Scientific Forum Urges
Nuclear Technologies Can Do More to Meet Food, Health, and Water Needs in Poor Countries, Panel Finds
by Lothar Wedekind, IAEA Division of Public Information
The time may be ripe for seizing new opportunities and setting more targeted priorities in the tough fight to gain funds and mobilize science and technology for the world's poorest countries, a panel of international experts agreed today.
At a concluding panel discussion today, experts at the IAEA Scientific Forum examined ways in which "sci-tech" tools, and particularly nuclear-related ones, could be better applied at national, regional, and global levels to solve the most pressing problems that countries face to meet food, water, and health needs. Previous sessions over two days had looked closely at problems countries are facing, and at ways in which nuclear and radiation technologies were being effectively applied in fields of agriculture, nutrition and health, and water management.
|"...technology should be a tool for develoment rather than a reward for development". - Forum's Chairman, Mr. V.S. Ramamurthy
The panel looked at the picture in the context of some big barriers being faced today, even though science and technology are known to be driving forces of social and economic progress. Problems go beyond significant economic hurdles, experts said, and extend to national, regional, and international policies; the role of science-based development programmes; the need for reliable technical expertise and support to sustain proven techniques, field projects and vital follow-up actions; and the critical networks acquired through cross-disciplinary partnerships and dialogue in public and private sectors.
At the concluding session, IAEA Director General Mohamed ElBaradei commended the Forum's participants for providing "tremendously useful" insights to the Agency's work. IAEA-supported technical cooperation and research programmes are helping poor countries benefit from nuclear technologies that can accelerate progress at local levels towards the world's goals of sustainable development. The panel discussion was moderated by Ms. Margaret Catley-Carlson, Chair of the Global Water Partnership. Participants included the Forum's Chairman, Mr. V.S. Ramamurthy, of India; Mr. W. Stumpf, South Africa; Mr. L. Pinillos-Ashton, Peru; Mr. J. Vargas, Brazil; Mr. John B. Ritch III, World Nuclear Association; Mr. Jeffrey Sachs, United States; Mr. Din Dayal Sood, IAEA; Mr. James Dargie, FAO/IAEA Joint Division; and Mr. Peter Rickwood, IAEA.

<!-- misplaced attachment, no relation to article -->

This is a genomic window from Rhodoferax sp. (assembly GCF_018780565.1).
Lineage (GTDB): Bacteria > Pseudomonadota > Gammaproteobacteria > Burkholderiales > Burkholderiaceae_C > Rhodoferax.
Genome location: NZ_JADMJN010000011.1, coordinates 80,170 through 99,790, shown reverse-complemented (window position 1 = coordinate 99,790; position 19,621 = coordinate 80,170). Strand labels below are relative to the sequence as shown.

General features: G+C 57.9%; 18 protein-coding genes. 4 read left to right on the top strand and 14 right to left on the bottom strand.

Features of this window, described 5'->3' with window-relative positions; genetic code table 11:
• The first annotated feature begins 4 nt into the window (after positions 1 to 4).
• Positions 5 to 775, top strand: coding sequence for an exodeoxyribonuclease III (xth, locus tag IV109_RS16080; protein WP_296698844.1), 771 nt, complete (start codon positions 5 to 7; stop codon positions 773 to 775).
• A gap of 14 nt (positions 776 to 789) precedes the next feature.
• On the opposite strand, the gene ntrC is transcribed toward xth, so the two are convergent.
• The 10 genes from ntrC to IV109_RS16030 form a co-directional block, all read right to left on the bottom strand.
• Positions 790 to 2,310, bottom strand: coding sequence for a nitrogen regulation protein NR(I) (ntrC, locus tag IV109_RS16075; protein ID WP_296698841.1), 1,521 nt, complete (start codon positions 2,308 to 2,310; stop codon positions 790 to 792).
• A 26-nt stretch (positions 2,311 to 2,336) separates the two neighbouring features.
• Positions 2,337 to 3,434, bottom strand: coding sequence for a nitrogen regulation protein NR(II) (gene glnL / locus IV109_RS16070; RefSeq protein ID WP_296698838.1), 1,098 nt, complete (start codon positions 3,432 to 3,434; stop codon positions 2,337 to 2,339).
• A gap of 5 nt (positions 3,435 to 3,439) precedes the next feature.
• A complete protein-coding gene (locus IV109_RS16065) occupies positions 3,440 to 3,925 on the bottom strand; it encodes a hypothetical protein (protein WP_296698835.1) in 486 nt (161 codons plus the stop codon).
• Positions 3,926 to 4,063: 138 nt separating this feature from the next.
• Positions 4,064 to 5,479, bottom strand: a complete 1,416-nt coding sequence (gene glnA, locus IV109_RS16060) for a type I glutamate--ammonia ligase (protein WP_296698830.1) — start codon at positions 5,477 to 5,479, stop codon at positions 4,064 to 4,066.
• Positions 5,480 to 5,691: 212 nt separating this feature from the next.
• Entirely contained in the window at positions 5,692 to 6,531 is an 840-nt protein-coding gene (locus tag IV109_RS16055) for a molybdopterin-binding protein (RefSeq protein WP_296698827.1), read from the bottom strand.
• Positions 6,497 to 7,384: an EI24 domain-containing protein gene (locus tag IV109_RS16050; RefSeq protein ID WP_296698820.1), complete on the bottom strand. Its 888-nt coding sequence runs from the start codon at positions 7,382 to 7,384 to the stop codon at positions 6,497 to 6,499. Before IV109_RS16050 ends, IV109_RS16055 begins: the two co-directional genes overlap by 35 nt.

"The time for outreach to donors is now," said Prof. Sachs, Director of the Center for International Development at Harvard University in the USA, who took part in discussions by video conference. International development strategies are changing, he said, because old models and approaches are falling to new strategies that are attuned to the critical need for science-based development. He was optimistic that sustained and cooperative actions would encourage donors to fund programmes and projects in health and other fields that seek to mobilize and maximize the benefits of science and technology in developing countries.
In summing up panel discussions, Ms. Catley-Carlson highlighted the importance of international organizations. The IAEA and other agencies need to keep serving as a "catalyst", she said, to help countries seek and seize opportunities, strengthen their technical capacities and resources, and form more productive partnerships. Many elements need to fit together, she said, for sustainable development to work in practice. Achievements at the local level are "crucial," she said, because that's where the problems -- and solutions -- affect people most directly. (Read a short interview.)
A report on the Scientific Forum is scheduled for submission to the IAEA General Conference on Friday, 21 September. Check WorldAtom's pages on the GC and Scientific Forum for continual updated coverage.